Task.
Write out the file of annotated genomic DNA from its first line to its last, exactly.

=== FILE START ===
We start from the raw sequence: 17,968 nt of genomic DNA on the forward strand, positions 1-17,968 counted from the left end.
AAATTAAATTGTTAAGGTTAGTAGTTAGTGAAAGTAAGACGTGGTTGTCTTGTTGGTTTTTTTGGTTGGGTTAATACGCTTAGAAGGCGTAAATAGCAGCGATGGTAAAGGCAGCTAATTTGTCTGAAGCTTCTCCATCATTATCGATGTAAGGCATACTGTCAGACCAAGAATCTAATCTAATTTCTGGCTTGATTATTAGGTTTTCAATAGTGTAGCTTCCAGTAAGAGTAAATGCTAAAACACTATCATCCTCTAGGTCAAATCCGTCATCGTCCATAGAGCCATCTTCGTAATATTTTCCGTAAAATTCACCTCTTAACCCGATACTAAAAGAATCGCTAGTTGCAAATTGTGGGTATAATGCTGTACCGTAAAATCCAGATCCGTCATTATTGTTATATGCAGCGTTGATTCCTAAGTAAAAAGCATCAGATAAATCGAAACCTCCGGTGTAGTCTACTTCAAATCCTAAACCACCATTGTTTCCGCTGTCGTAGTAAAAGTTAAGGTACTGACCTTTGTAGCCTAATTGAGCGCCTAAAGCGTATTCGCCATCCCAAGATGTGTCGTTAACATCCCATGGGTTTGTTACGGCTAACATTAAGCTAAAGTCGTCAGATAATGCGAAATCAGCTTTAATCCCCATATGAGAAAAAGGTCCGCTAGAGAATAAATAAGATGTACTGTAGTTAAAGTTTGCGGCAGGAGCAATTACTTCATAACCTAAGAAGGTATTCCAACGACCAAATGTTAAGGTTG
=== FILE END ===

We start from the raw sequence: 17,968 nt of genomic DNA on the forward strand, positions 1-17,968 counted from the left end.
AAATTAAATTGTTAAGGTTAGTAGTTAGTGAAAGTAAGACGTGGTTGTCTTGTTGGTTTTTTTGGTTGGGTTAATACGCTTAGAAGGCGTAAATAGCAGCGATGGTAAAGGCAGCTAATTTGTCTGAAGCTTCTCCATCATTATCGATGTAAGGCATACTGTCAGACCAAGAATCTAATCTAATTTCTGGCTTGATTATTAGGTTTTCAATAGTGTAGCTTCCAGTAAGAGTAAATGCTAAAACACTATCATCCTCTAGGTCAAATCCGTCATCGTCCATAGAGCCATCTTCGTAATATTTTCCGTAAAATTCACCTCTTAACCCGATACTAAAAGAATCGCTAGTTGCAAATTGTGGGTATAATGCTGTACCGTAAAATCCAGATCCGTCATTATTGTTATATGCAGCGTTGATTCCTAAGTAAAAAGCATCAGATAAATCGAAACCTCCGGTGTAGTCTACTTCAAATCCTAAACCACCATTGTTTCCGCTGTCGTAGTAAAAGTTAAGGTACTGACCTTTGTAGCCTAATTGAGCGCCTAAAGCGTATTCGCCATCCCAAGATGTGTCGTTAACATCCCATGGGTTTGTTACGGCTAACATTAAGCTAAAGTCGTCAGATAATGCGAAATCAGCTTTAATCCCCATATGAGAAAAAGGTCCGCTAGAGAATAAATAAGATGTACTGTAGTTAAAGTTTGCGGCAGGAGCAATTACTTCATAACCTAAGAAGGTATTCCAACGACCAAATGTTAAGGTTG